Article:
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George At 

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Featured Movie Reviews

Dune


David Lynch’s strange 1984 filM adaption of “Dune” is an all-time guilty pleasure. Yes, it’s saddled with the shoddy special effects of the era (just pre-CGI era) some wild overacting and an almost impenetrable screenplay, but it’s also got Lynch’s twisted vision, Toto’s symphonic score and a decent cast.

That cast pales in comparison to the all-star group assembled for DUNE, Denis Villeneuve’s visually stunning new adaption. Every actor delivers in perfectly cast roles. Timothee Chalamet (Lady Bird) is Paul Atreides, being groomed for his future inheritance of his father Duke Leto Atreides (Oscar Isaac) power as one of the leaders of the known universe. His mother, Lady Jessica Atreides (Rebecca Ferguson) is a member of the Bene Gesserit, who have been foretelling the coming of one man that will bring peace to all worlds.

They are pulled into massive political intrigue when they are given rule over the desert planet Dune, the only source of the mysterious “spice” that unlocks incredible power. The desert planet has been run for years by House Harkonnen and its Baron (Stellan Skarsgard in unrecognizable makeup) the “floating fat man”. Dave Bautista (Guardians of the Galaxy) is scary as his nephew Beast Rabban, a lethal killer with thousands of loyal troops behind him.

The planet itself is infested with giant sandworms 400 feet long that can swallow ships in a single gulp. Hidden in the mountains of Dune are the Fremin, who have resisted rule for thousands of years. They’re led by Stilgar (Javier Bardem in a memorable performance) and Chani (Zendaya) who’s been haunting Paul’s dreams long before he makes the voyage.

I haven’t even mentioned Jason Momoa, in arguably his best film role as Duncan Idaho, a warrior in the Atreides forces or Josh Brolin as Gurney, the Duke’s bodyguard.

Every part is perfectly cast.

Villeneuve drops them all into an incredibly detailed, fully realized version of three different planets and a massive story that he instantly masters by splitting the chore of filming the book in two. By using the title card DUNE: PART ONE and stretching the running time to a fascinating and never boring 2.5 hours, he avoids the massive confusion that Lynch created by trying to jam the massive book’s epic story into a two-hour movie.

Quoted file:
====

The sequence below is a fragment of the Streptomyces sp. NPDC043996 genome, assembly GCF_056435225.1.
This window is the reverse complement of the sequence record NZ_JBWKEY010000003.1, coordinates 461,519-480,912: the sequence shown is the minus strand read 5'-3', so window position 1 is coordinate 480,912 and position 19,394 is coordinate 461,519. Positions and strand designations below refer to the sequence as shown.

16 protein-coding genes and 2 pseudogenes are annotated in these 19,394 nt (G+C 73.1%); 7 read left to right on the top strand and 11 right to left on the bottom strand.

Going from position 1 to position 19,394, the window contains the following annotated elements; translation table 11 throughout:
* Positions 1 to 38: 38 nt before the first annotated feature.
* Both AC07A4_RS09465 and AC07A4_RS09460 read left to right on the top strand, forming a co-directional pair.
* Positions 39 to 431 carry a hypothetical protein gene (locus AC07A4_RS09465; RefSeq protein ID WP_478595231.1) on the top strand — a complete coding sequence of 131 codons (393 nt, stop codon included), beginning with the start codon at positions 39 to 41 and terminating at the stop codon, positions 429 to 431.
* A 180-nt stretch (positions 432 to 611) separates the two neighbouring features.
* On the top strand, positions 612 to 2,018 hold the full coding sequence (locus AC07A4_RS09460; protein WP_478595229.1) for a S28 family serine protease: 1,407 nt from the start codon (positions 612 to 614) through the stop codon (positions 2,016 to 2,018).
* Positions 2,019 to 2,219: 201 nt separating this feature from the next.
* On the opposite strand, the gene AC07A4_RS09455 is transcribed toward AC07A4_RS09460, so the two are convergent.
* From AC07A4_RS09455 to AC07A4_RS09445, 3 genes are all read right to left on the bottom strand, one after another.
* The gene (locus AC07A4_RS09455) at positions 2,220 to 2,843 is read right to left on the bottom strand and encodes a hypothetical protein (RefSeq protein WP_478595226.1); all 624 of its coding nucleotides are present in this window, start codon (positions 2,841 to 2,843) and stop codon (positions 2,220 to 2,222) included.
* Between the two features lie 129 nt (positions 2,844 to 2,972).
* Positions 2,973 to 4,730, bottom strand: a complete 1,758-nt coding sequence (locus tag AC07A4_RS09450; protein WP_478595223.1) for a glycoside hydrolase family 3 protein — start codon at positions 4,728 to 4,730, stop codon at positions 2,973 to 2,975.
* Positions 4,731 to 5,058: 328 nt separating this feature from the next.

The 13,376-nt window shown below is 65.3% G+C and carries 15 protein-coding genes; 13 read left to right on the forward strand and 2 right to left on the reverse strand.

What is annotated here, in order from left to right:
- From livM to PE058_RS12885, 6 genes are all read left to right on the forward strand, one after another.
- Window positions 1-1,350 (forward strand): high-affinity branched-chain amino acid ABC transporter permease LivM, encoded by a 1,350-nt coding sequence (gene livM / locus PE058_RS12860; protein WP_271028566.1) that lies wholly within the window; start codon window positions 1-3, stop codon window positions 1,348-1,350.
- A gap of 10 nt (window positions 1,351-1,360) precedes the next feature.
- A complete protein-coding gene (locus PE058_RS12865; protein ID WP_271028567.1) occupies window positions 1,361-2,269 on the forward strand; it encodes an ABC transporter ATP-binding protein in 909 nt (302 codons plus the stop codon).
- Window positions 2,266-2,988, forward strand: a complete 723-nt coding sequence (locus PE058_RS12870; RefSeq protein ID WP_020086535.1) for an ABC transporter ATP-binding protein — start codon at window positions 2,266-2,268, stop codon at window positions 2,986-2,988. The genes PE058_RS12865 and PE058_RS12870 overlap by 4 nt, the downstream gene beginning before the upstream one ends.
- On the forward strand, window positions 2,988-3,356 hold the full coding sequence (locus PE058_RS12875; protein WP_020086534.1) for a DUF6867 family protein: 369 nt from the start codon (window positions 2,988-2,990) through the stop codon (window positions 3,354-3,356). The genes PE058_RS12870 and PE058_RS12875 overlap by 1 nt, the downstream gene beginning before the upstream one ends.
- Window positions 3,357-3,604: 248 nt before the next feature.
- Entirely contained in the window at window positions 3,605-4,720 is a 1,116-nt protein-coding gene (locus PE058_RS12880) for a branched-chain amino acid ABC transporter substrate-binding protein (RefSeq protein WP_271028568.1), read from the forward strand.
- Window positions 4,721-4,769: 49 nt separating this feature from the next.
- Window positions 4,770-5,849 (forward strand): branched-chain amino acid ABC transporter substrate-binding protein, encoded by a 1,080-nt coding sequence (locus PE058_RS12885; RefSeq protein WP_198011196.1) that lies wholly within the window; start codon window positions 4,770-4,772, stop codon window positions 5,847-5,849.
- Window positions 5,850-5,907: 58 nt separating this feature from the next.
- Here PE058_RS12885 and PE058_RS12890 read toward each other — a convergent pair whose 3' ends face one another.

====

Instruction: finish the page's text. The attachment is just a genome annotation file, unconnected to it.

The screenplay is excellent, with Villeneuve (Arrival, Blade Runner 2049) and Eric Roth (Forrest Gump, Munich) delivering fleshed out characters and all the moments that fans of the novel or previous film version expect.

The cinematography by Greig Fraser (Rogue One, Zero Dark Thirty) is beautiful and the production design by Patrice Vermette (Arrival, Sicario) is jaw dropping. Every set, every spaceship, every new world delivers beyond high expectations.

Villeneuve has said that he sees DUNE as “Star Wars” for adults” and that’s an apt description. There are no goofy Ewoks for comic relief or robots arguing like an old married couple. It’s drop dead serious, and the stakes feel huge. When the massive attacks begin, the film feels more consequential.


One of the characters says to Paul, “The mystery of life isn't a problem to solve, but a reality to experience. A process that cannot be understood by stopping it. We must move with the flow of the process. We must join it. We must flow with it.”


Villeneuve cracked the mystery of adapting DUNE for the big screen.

As a massive fan of the novel and the original film, DUNE delivers on every level.

Unlike “No Time To Die”, DUNE was worth the long wait and gets an A.

Here’s hoping that Warner Bros decision to release the film in theatres and on HBO MAX the same night didn’t dilute the box office so much that Part Two never gets produced.

Villeneuve and we deserve a part two as legendary as this opening chapter.

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